Misconceptions about international terrorism too often guide politics, media and academia these days. But if you don’t think correctly, you can’t negotiate correctly.
The first fallacy is that you can fight terrorism by fighting poverty. Surely, everyone knows that Al-Qaeda founder Osama bin Laden was a multimillionaire. Most terrorist masterminds emerge from the middle class, and the Islamic State is swimming in money. The poor are merely cannon fodder for terrorist leaders. So economics and sociology do not explain today’s terrorism – no more than they did with the Baader-Meinhof terrorists in 1970s West Germany.
The second big fallacy is that the Israeli-Arab-Islamic conflict is the core of terrorism and Israel is the trigger.
If you blame Islam, you insist that Islamic terrorists want to hit Israel, the United States and other allies, and that they strive for Islamic world domination. That is nonsense because Sunni and Shiite Muslims are slaughtering each other in Syria, Iraq, Yemen, Saudi Arabia and Pakistan.
Nations must be rebuilt, not eliminated. Iraq, for example, should become a federal republic of Iraq, comprised of federal states of Shiites, Sunnis and Kurds.
Terrorism is horrible, but it cannot achieve world domination. It can target and tear apart concerted efforts of the modern world. As a rule, terrorist strategy supplements guerilla strategy by targeting enemy civilians, in that way it also attacks an enemy’s military.
In the meantime, the Islamic State is more of a regular army than a terrorist group. And no wonder – it sprang up with the help of arms and military equipment from former Iraqi dictator Saddam Hussein.
The Islamic State has only captured more weapons and tanks during its recent conquests thanks to Western nations, especially the United States, which sent billions in arms in the name of implementing “democracy” in Iraq.
Now, Iraqi Prime Minister Haider al-Abadi is requesting new weapons, and will probably get them. One day, Islamists in Algeria might seize German tanks built there by Rheinmetall, the Düsseldorf-based defense contractor.
Another absurd notion is that Shiite Iran is the most effective partner for Shiite-controlled Iraq and Western allies in the fight against Sunni terrorists of the Islamic State. Meanwhile, the West is simultaneously threatened by Iranian missiles, but can exercise no real pressure on Tehran to give up its nuclear weapons potential.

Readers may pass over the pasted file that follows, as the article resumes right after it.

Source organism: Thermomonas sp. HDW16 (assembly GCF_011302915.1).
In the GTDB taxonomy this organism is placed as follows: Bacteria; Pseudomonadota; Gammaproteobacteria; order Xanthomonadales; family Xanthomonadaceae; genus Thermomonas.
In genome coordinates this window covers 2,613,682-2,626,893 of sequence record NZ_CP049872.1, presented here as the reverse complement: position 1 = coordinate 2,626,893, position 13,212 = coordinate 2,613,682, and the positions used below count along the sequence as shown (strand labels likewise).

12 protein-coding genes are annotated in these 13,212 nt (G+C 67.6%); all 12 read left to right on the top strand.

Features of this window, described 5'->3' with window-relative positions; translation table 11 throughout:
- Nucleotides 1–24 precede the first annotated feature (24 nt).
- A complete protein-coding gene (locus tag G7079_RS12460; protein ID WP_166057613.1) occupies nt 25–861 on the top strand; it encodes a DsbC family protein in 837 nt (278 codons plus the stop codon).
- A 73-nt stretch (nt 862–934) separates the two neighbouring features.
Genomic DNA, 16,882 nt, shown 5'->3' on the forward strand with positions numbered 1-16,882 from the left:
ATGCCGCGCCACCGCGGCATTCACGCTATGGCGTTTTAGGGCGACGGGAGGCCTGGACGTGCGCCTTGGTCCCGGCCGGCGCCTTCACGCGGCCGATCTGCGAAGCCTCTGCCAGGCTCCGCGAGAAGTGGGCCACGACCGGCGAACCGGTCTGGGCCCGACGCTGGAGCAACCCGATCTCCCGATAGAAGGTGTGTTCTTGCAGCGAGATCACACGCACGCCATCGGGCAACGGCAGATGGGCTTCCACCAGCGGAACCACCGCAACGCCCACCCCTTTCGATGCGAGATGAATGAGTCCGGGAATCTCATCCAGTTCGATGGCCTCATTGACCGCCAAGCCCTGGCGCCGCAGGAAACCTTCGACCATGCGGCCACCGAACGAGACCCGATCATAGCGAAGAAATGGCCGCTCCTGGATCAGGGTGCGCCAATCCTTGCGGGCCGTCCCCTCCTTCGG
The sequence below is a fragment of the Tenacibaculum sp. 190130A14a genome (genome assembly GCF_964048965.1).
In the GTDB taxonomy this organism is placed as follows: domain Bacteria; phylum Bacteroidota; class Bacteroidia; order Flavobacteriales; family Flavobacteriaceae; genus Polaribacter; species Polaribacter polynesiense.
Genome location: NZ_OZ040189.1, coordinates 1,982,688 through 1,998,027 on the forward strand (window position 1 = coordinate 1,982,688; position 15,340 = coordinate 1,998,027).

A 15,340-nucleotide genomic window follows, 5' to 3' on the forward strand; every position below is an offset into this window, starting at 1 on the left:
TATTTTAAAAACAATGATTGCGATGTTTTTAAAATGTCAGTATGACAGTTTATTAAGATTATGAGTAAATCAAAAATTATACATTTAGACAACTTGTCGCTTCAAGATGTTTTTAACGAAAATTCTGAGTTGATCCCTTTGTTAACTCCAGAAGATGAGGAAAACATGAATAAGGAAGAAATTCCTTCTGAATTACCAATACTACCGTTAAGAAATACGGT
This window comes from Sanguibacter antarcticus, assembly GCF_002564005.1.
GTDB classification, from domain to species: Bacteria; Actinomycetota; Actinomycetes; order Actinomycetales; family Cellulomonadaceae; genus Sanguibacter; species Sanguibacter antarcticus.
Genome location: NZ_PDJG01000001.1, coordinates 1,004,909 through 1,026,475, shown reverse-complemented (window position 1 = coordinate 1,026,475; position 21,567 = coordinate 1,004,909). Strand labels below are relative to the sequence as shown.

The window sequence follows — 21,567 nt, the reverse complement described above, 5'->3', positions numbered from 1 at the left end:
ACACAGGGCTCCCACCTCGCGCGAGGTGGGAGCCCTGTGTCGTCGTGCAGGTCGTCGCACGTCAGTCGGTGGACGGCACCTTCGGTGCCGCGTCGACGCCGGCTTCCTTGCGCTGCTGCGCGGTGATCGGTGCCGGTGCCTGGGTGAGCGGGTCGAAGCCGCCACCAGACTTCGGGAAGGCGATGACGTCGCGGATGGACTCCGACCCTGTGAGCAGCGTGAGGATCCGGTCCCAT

The role of Turkey is also a puzzle. The Islamic State has received human replenishments and materials from the NATO ally, and in recent days its president and prime minister have called for Islamic “liberation” of Israel.
The Islamic State likes to hear that. Symbolically, the terrorists wave to Dutch and German soldiers at the Turkish-Syrian borders. These soldiers have been protecting the airspace of the NATO ally since 2012 – “solidarity in alliance” is what the German army website calls it.
Religion, geopolitics and integration are the correct keys to understanding terrorism. They can lead to both a strategy and a solution.
Religion is a key, as terrorism is not only an instrument of Muslims against Muslims, or of Muslims against Jews and Christians, or of ethnic Uighurs against Chinese in Xingjiang. All these are rooted in the Islam religion. The discussion can only be held in the context of Islam. It has begun and will take a long time, much longer than the two-day Elmau summit.
In terms of geopolitics, Islamic terrorism dominates in the Middle East. National boundaries include various religious and ethnic groups that want to remain separate – and friction between different people can be explosive. Mideast nations disintegrate rapidly and terrorism rises in their place.
Putting an end to these explosions requires political action to build a federal framework inside and between countries. Nations must be rebuilt, not eliminated. Iraq, for example, should become a federal republic of Iraq, comprised of federal states of Shiites, Sunnis and Kurds. Syria must become a federal republic with federal states for Sunnis, Alawites, Shiites and Kurds. Comparable federal reconstruction is also needed in Libya, Saudi Arabia and Iran.
On the big integration issue, everyone is aware that Islamism has been growing in Germany and Western Europe for a while. One name personifies the inability to integrate Muslims into Western societies: Mohammed Atta. He was born in Egypt but came to Germany to be educated as a young man. A decade later, he piloted one of two airplanes into New York’s World Trade Center on September 11, 2001.
Terrorism can result from inadequate integration – on the part of both majority and minority populations.
In the end, it’s an argument for federalism and better integration policies in the battle against terrorism. Summits of world leaders must reflect upon and anticipate those issues.
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